Scott Walker's Hollow Appeal to Unity

Is this the 'quiet rooms' comment of 2016?

By Nathan Pippenger

Credit: Gage Skidmore

In tightly scripted presidential campaigns, there are rarely moments of true candor. Occasionally, however, as they grope toward familiar talking points, candidates supply the next best thing: an unintentionally revealing remark, something that discloses a telling assumption or facet of their worldview. Over the weekend, Scott Walker offered just such a revelation.

Walker was campaigning in South Carolina on Sunday, the anniversary of Michael Brown’s death, when he was asked what he would do to restore trust between African-Americans and the police. Now, there are plenty of reasons why Republican politicians might strongly prefer not to talk about race and policing. Still, in this climate, top-tier candidates should at least have a canned answer at the ready. Amazingly, “let’s not talk about it” was Walker’s answer. “I think in general if anyone focuses on racial discord we’re going to get more,” he warned. “If we focus on unity,” he suggested, “we’re going to get more of that.”

This answer becomes more remarkable when you consider the available alternatives. Walker might have rejected the premise and insisted that Ferguson was anomalous. He might have attempted a law-and-order argument about how respect for police authority is the best way to de-escalate dangerous situations. He might have proferred a small-government answer about maximizing freedom by reining in excessive policing. He might have crafted a silent majority-style answer about how most Americans do respect the police, and that the actions of a few disgruntled protestors shouldn’t distract us from the good work done by law enforcement. Any of these answers would have found support among at least some conservative voters.

Instead, Walker chose the unusual strategy of tacitly accepting the premise—racial tensions do exist, especially around policing—but rejecting the idea that anything should be done about it. In this respect, his comment is even stranger than its closest analogue in recent memory, Mitt Romney’s infamous suggestion that inequality should be discussed only in “quiet rooms.” Romney’s discomfort with open discussions of inequality was, at least, premised on his belief that concerns about inequality were little more than “envy” and “class warfare.” On race, Walker has essentially the same policy advice as Romney did on inequality—shut up about it—but without a similar conviction that the problem is manufactured.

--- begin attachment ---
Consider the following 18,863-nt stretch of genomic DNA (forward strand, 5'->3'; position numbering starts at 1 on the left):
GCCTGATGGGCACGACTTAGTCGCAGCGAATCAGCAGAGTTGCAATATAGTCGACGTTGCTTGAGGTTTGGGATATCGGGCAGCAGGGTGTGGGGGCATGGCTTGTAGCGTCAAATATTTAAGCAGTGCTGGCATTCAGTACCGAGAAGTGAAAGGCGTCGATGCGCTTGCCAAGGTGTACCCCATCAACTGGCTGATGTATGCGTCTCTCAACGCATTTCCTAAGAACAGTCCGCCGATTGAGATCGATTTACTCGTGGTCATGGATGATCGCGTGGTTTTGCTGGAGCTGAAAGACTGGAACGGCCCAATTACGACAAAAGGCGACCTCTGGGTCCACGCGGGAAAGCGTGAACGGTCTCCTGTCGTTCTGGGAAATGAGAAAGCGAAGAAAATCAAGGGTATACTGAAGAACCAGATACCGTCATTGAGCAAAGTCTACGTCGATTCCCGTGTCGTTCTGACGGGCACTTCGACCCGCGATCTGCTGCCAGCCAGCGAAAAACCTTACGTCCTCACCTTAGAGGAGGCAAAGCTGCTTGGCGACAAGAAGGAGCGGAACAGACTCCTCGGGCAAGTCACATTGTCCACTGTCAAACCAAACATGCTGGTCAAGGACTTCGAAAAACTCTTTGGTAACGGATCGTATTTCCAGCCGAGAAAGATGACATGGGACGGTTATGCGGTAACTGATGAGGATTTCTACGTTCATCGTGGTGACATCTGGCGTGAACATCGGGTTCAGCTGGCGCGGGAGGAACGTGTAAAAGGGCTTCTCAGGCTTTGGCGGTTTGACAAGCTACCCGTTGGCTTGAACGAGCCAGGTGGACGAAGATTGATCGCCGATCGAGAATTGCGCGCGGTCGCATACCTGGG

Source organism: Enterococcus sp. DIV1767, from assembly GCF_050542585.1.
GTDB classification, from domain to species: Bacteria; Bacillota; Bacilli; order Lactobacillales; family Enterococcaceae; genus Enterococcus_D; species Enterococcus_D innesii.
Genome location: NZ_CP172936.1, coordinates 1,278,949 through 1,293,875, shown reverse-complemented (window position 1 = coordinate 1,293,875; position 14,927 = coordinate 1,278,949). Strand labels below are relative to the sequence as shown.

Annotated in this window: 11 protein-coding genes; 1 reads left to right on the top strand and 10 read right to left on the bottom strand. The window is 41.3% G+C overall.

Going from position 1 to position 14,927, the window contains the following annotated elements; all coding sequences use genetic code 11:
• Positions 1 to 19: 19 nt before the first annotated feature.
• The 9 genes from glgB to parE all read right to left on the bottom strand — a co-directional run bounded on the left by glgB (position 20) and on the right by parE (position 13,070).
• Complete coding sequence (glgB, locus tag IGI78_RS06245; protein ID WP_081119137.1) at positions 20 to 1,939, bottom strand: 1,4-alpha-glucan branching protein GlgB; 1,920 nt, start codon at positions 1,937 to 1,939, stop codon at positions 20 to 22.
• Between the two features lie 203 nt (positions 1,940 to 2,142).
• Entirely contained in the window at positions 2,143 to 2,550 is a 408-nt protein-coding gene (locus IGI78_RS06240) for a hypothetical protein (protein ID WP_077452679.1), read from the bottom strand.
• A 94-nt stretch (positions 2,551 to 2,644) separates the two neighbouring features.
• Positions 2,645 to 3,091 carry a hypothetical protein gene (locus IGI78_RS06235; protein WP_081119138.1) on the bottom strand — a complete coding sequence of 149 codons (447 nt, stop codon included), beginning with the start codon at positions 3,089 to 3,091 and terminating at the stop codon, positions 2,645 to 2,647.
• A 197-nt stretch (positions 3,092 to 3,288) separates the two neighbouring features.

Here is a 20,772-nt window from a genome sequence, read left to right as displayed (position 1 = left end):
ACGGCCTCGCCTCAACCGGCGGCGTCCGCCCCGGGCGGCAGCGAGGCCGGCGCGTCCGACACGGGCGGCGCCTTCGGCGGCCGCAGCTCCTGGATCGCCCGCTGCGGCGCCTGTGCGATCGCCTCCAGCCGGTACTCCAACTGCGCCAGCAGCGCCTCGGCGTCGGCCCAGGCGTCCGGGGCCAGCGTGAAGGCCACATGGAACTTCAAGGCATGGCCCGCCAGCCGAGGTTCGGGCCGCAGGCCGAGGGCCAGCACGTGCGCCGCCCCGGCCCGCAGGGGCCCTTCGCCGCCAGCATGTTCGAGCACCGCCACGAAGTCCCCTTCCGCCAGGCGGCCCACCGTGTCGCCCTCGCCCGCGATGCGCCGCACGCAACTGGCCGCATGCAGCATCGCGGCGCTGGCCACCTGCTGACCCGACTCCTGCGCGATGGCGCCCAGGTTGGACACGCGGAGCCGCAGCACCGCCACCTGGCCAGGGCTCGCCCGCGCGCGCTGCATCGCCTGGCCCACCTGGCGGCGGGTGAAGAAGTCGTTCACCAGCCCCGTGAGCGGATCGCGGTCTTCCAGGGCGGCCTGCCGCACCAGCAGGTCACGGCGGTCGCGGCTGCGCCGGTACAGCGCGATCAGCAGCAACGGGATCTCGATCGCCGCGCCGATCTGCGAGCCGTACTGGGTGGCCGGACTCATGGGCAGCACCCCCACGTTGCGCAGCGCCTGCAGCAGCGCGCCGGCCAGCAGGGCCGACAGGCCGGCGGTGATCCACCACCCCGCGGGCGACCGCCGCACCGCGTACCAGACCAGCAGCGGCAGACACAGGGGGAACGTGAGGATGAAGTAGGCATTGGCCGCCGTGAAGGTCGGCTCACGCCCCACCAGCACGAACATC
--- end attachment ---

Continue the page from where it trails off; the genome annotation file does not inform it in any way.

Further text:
This creates a certain ambiguity in Walker’s airy appeal to national unity. Concerns about deep divisions in American society are common, but almost everybody who writes about the topic believes that the feeling of belonging—of meaningful membership in American democracy—has both subjective and objective dimensions. It’s hard to argue that certain people are really included in American life if they themselves don’t feel included, but it’s also hard to maintain that the subjective feeling of inclusion alone is sufficient. There are objective civic and material conditions, which might include (depending on who you ask) things like the right to vote and some source of income.

If this is the case, then unity is something that doesn’t exist on its own: it has to be built and maintained, and when its objective conditions start to crumble, commands to merely beef up our subjective feelings of belonging ring hollow. Walker seems to think that unity is a quality that Americans simply have—and that they should recognize and celebrate it, instead of harming it with all this talk of discord. The problem is that many of the people who are supposed to have this feeling evidently disagree.

Nathan Pippenger is a contributing editor at Democracy. Follow him on Twitter at @NathanPip.

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